Yeah, I agree. I've seen bands in really nice rooms with good sound systems and it does make a difference there. The percentage of time you actually play in a room like that is not high when you're touring. At least for us it's not. We've played with a lot of shitty sound systems but if you can hear the vocals a little bit, that's good enough.

I guess your first single was "How Am I Going To Know" which you co-wrote with Butch Walker.

Yeah, it's a song Butch and I worked out. One day I was over at his house in Atlanta. We're friends and he'd actually recorded a song for us on our last album called "Do It Again". He's just a really cool guy to work with. He's chill and a good musician. So we were like "yeah, let's write a song" so we wrote that song and then it was sitting around for a while. When we went to finish this album, we decided to try that song out and it was a cool song so we just recorded it. We liked how it turned out so we put it on there.

He's worked with a wide variety of bands like Marvelous 3, Avril Lavigne, The Donnas, and Sevendust.

Yeah, he's doing well.

I'd say. He doesn't stick with just one kind of sound.

No, he's versatile.

Tell me a bit about the new album All In.

Well, I think it's one of those albums that you will put in and the first few listens, you'll look a little confused. I think a lot of the songs are pretty diverse sounding. It doesn't really sound like just one band. After a few listens, I think it starts to come together a little bit. I find myself putting it in and really enjoying it from start to finish lately. I've listened to it now maybe like a thousand times so it may take that many listens to actually start to like it. I don't know if that's a good thing or a bad thing. I think it's a good thing with an album.

You wake up the listener because each song is so different from the other one. You don't start to get bored with it.

Yeah, I think I like that in music. I don't like hearing a band where every song sounds like a different version of their hit single.

Exactly. It doesn't go into a certain groove. You wrote a song about a former baseball player.

Yeah, "Rod Beck". That sort of came about as kind of a joke in the naming. It was a working title. We were calling it "Beck". Rod Beck was a pitcher for the Giants for years and then he moved around a little bit. We always thought he was a fine looking guy. He has this huge mustache and a mullet. He's just one of those guys. He's a bigger dude. He's got a beer belly. He just kind of looks like one of those real manly man type baseball players that you would see in the '70s. I always thought he was a cool guy and then I decided to call the song "Rod Beck". Then we started reading a little bit more and it turned out he had all these personal problems. It kind of fit in with the whole theme of the song. It's funny. This guy from ESPN called and wanted to do an interview with me. He said he was doing an interview with me and then he was going to give the song to Rod Beck and do an interview with him. I'm not sure if it ever happened but it's kind of a random little story.

Well, he did the interview with you didn't he?

He did yeah. This was just a week ago so I'm not sure if it happened with Rod Beck but I'm kind of curious to find out.

I hope you do find out because that would be cool.

Yeah I thought that was the coolest thing that's ever happened.

You guys have been doing a little bit of touring.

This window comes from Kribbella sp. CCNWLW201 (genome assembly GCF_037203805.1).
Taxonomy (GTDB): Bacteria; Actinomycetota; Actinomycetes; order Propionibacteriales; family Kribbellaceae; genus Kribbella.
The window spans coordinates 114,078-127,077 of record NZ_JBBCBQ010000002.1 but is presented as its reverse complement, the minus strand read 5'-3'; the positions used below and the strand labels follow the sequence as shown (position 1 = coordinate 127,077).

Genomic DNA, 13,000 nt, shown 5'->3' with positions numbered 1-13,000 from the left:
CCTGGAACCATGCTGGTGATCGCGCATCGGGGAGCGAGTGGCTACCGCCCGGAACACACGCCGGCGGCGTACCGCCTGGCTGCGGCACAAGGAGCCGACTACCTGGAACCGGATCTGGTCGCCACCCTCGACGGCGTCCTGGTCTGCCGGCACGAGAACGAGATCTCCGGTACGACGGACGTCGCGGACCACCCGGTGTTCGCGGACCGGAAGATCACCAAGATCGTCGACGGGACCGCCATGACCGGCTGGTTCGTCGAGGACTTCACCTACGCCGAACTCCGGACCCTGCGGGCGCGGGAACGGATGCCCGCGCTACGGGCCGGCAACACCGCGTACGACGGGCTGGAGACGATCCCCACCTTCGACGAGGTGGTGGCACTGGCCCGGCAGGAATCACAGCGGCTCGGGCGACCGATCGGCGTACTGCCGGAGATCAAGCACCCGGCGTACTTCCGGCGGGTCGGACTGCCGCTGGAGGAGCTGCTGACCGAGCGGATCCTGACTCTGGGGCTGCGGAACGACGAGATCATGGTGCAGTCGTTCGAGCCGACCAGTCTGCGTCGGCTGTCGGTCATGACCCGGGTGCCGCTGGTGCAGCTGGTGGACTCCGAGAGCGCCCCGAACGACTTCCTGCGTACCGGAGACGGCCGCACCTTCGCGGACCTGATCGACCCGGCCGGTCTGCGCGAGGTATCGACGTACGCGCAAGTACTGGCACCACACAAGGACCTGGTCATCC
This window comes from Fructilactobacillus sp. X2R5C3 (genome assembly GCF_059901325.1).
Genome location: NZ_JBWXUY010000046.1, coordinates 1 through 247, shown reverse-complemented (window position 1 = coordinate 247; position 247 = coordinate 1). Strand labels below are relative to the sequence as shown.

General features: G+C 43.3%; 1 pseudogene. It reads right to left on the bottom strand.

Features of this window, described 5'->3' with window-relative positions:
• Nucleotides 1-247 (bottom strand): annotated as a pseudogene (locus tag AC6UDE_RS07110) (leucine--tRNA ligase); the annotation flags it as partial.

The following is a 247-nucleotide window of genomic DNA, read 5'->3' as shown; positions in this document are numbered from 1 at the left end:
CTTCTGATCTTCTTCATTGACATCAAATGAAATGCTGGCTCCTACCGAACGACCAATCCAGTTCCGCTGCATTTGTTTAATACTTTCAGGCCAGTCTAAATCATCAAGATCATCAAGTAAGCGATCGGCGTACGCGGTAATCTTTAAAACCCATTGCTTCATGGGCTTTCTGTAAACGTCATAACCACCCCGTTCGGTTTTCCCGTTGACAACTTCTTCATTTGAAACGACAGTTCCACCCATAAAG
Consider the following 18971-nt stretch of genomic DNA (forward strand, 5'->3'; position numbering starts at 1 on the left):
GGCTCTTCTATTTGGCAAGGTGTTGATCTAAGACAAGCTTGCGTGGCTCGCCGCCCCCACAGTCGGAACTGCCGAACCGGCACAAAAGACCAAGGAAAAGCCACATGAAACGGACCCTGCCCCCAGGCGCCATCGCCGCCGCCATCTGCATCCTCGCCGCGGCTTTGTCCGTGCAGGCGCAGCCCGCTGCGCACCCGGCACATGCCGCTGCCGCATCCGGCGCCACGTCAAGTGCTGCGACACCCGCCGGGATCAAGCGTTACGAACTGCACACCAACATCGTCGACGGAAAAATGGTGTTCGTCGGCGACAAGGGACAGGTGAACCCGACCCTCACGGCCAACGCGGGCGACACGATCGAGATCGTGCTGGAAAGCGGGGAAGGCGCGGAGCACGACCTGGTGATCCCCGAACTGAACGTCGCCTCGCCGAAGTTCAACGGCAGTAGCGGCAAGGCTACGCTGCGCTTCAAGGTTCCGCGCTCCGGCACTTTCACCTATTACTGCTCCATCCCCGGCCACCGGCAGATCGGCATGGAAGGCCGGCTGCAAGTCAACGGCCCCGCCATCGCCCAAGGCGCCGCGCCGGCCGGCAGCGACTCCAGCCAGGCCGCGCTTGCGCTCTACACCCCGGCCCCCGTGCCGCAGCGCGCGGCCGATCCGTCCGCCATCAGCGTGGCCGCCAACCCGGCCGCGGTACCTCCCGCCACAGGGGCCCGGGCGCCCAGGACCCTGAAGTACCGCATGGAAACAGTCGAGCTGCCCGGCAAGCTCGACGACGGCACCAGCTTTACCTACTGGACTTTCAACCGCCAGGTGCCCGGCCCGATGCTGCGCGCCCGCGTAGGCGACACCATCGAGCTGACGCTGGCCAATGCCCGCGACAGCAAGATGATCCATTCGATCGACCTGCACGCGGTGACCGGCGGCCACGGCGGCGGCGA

Yeah, we have. We've been touring a pretty good amount.

You've toured from September 22 to October 9 with Vertical Horizons.

Yeah, we did. It was good. We've toured with them a bunch of times in the past. They're friends of ours so we just did another little run. It was good. The shows were fun. We hit a lot of places we haven't been and we've got two weeks coming up in January and then we've got three weeks we're going out with a band called Sister Hazel. That's in February and March. I don't know what's happening after that.

It sounds like you have a lot of stuff coming up.

Yeah, keeping busy. Keeping it going.

Where will you be touring?

The Sister Hazel tour I think starts in Oklahoma and kind of works it way West. We'll do a lot of West coast cities which will be fun.

Any European dates?

No, unfortunately not. I'd love to. We went to Europe I guess it was in 2000 and it was awesome. It was a great time. We haven't been back. It's really expensive to get there. We probably should try to hit that again.

You guys have toured Canada too.

Yeah, we've done Canada, Europe, and that's it. We were going to go to Australia a couple of years ago but it fell through which would have been amazing. I want to go there bad.

You get to actually see these places. I think one of the sad things when I talk to musicians is they've been to Japan and Europe and all these places, and they tell me they only saw their hotel rooms and the venues. They never go out and see shit.

It's exhausting being on the road. A lot of times you just feel like sitting on the bed and watching TV.

I'm such a curious person, I'd be going all over the place.

Yeah, I do that too for a while on and off when I get bursts of energy. You just don't sleep that much and then you get to the point where you realize you have a bed so you're going to sleep for a little while. It's tough to deal with both.

You did the majority of your record at John McDermott's house.

Yeah, pretty much all of it. I did a little bit at my house. I actually did a lot of the singing at my house but we did a lot of the music at John's house.

I think it's cool how you can email each other music and have people do their stuff and email it back.

Yeah, it's really great. You don't ever have to see anybody in the band which is perfect.

That way you guys can't strangle each other.


Have you guys pretty much kept the same lineup?

Yeah, pretty much. We have a new bass player now. This guy named Jenz who is an old friend of ours because our last bass player just had a baby and he doesn't want to tour so we've got a new guy. Other than that, it's the same. The drummer, John, and I.

A lot of bands are together for a couple of years and want to practically murder each other.

We have a pretty good relationship.

Any other thoughts or comments?

Thank you.

Stroke 9